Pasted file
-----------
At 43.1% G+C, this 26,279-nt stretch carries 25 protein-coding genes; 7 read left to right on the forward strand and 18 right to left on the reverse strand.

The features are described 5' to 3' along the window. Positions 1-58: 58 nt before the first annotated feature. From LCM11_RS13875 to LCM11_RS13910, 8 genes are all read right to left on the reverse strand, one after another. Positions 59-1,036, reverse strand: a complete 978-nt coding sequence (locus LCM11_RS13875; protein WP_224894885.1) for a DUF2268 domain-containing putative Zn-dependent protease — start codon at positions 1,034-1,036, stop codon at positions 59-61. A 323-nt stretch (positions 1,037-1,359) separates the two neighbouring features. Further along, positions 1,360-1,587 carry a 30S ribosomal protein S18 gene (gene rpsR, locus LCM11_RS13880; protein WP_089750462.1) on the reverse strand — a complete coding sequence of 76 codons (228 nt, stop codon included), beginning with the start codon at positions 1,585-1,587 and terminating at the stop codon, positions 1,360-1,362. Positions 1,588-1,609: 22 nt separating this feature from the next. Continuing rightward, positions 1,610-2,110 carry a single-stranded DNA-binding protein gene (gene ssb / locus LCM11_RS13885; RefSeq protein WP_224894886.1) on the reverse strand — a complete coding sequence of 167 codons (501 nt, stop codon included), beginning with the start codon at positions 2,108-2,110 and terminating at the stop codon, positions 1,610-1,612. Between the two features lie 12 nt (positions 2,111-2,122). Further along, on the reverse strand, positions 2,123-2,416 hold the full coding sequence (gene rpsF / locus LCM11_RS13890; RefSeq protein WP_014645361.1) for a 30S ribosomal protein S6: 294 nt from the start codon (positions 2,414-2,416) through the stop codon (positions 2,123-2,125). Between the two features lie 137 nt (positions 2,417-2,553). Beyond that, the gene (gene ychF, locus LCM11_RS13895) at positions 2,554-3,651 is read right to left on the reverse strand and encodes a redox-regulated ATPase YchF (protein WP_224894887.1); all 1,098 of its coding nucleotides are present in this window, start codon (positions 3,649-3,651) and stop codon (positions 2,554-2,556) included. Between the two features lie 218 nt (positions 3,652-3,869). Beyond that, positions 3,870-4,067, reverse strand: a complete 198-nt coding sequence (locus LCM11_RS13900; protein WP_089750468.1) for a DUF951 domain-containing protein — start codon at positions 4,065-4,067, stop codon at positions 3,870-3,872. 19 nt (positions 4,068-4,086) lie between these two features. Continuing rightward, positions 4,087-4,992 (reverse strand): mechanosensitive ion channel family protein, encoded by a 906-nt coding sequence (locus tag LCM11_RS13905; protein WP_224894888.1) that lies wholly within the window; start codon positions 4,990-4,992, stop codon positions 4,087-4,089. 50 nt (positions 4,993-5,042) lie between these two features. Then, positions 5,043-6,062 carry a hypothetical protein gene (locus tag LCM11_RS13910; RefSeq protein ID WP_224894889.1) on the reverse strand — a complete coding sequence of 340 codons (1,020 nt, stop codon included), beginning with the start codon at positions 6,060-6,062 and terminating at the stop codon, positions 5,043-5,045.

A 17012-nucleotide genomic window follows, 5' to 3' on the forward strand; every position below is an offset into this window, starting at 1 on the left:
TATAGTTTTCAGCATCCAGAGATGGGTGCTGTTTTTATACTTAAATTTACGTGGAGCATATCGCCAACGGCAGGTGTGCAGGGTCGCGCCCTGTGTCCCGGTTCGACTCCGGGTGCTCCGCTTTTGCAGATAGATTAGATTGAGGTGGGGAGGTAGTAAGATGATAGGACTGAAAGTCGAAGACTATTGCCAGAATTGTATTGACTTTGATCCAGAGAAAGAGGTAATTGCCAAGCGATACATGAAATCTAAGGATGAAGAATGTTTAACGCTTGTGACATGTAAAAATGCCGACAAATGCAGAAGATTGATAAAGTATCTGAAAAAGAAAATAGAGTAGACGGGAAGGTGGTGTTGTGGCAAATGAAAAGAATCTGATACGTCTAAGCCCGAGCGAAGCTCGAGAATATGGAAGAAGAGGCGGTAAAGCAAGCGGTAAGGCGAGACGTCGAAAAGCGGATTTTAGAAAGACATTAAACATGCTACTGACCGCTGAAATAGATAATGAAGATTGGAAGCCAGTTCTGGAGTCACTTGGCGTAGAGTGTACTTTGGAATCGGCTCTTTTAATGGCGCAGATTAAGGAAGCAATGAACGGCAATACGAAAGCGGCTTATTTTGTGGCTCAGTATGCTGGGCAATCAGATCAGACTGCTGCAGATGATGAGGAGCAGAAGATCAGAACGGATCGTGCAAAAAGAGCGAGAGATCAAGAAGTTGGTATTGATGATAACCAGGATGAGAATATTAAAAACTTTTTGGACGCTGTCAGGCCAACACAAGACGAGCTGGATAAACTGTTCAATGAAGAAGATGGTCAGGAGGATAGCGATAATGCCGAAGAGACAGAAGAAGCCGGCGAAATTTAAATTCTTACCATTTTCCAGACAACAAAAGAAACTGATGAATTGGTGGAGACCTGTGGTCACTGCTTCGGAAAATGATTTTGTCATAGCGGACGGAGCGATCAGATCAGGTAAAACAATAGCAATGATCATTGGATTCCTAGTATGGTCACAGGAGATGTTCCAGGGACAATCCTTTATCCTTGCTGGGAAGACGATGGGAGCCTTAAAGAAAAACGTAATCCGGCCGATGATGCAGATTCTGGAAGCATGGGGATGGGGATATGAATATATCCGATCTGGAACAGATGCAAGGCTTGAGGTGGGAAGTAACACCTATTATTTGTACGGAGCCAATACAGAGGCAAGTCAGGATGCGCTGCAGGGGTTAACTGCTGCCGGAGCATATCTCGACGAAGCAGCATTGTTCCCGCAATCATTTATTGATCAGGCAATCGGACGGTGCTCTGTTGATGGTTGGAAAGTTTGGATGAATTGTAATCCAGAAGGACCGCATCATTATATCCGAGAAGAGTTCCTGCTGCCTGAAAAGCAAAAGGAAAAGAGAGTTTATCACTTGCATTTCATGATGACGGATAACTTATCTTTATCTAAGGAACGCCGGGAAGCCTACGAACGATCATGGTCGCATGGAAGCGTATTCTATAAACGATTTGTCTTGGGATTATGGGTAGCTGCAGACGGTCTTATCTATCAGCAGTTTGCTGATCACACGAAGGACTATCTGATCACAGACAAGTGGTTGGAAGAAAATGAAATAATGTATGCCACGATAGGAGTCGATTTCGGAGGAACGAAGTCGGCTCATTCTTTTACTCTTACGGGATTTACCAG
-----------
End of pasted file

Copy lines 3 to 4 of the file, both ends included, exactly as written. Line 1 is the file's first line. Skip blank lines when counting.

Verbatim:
A 17012-nucleotide genomic window follows, 5' to 3' on the forward strand; every position below is an offset into this window, starting at 1 on the left:
TATAGTTTTCAGCATCCAGAGATGGGTGCTGTTTTTATACTTAAATTTACGTGGAGCATATCGCCAACGGCAGGTGTGCAGGGTCGCGCCCTGTGTCCCGGTTCGACTCCGGGTGCTCCGCTTTTGCAGATAGATTAGATTGAGGTGGGGAGGTAGTAAGATGATAGGACTGAAAGTCGAAGACTATTGCCAGAATTGTATTGACTTTGATCCAGAGAAAGAGGTAATTGCCAAGCGATACATGAAATCTAAGGATGAAGAATGTTTAACGCTTGTGACATGTAAAAATGCCGACAAATGCAGAAGATTGATAAAGTATCTGAAAAAGAAAATAGAGTAGACGGGAAGGTGGTGTTGTGGCAAATGAAAAGAATCTGATACGTCTAAGCCCGAGCGAAGCTCGAGAATATGGAAGAAGAGGCGGTAAAGCAAGCGGTAAGGCGAGACGTCGAAAAGCGGATTTTAGAAAGACATTAAACATGCTACTGACCGCTGAAATAGATAATGAAGATTGGAAGCCAGTTCTGGAGTCACTTGGCGTAGAGTGTACTTTGGAATCGGCTCTTTTAATGGCGCAGATTAAGGAAGCAATGAACGGCAATACGAAAGCGGCTTATTTTGTGGCTCAGTATGCTGGGCAATCAGATCAGACTGCTGCAGATGATGAGGAGCAGAAGATCAGAACGGATCGTGCAAAAAGAGCGAGAGATCAAGAAGTTGGTATTGATGATAACCAGGATGAGAATATTAAAAACTTTTTGGACGCTGTCAGGCCAACACAAGACGAGCTGGATAAACTGTTCAATGAAGAAGATGGTCAGGAGGATAGCGATAATGCCGAAGAGACAGAAGAAGCCGGCGAAATTTAAATTCTTACCATTTTCCAGACAACAAAAGAAACTGATGAATTGGTGGAGACCTGTGGTCACTGCTTCGGAAAATGATTTTGTCATAGCGGACGGAGCGATCAGATCAGGTAAAACAATAGCAATGATCATTGGATTCCTAGTATGGTCACAGGAGATGTTCCAGGGACAATCCTTTATCCTTGCTGGGAAGACGATGGGAGCCTTAAAGAAAAACGTAATCCGGCCGATGATGCAGATTCTGGAAGCATGGGGATGGGGATATGAATATATCCGATCTGGAACAGATGCAAGGCTTGAGGTGGGAAGTAACACCTATTATTTGTACGGAGCCAATACAGAGGCAAGTCAGGATGCGCTGCAGGGGTTAACTGCTGCCGGAGCATATCTCGACGAAGCAGCATTGTTCCCGCAATCATTTATTGATCAGGCAATCGGACGGTGCTCTGTTGATGGTTGGAAAGTTTGGATGAATTGTAATCCAGAAGGACCGCATCATTATATCCGAGAAGAGTTCCTGCTGCCTGAAAAGCAAAAGGAAAAGAGAGTTTATCACTTGCATTTCATGATGACGGATAACTTATCTTTATCTAAGGAACGCCGGGAAGCCTACGAACGATCATGGTCGCATGGAAGCGTATTCTATAAACGATTTGTCTTGGGATTATGGGTAGCTGCAGACGGTCTTATCTATCAGCAGTTTGCTGATCACACGAAGGACTATCTGATCACAGACAAGTGGTTGGAAGAAAATGAAATAATGTATGCCACGATAGGAGTCGATTTCGGAGGAACGAAGTCGGCTCATTCTTTTACTCTTACGGGATTTACCAG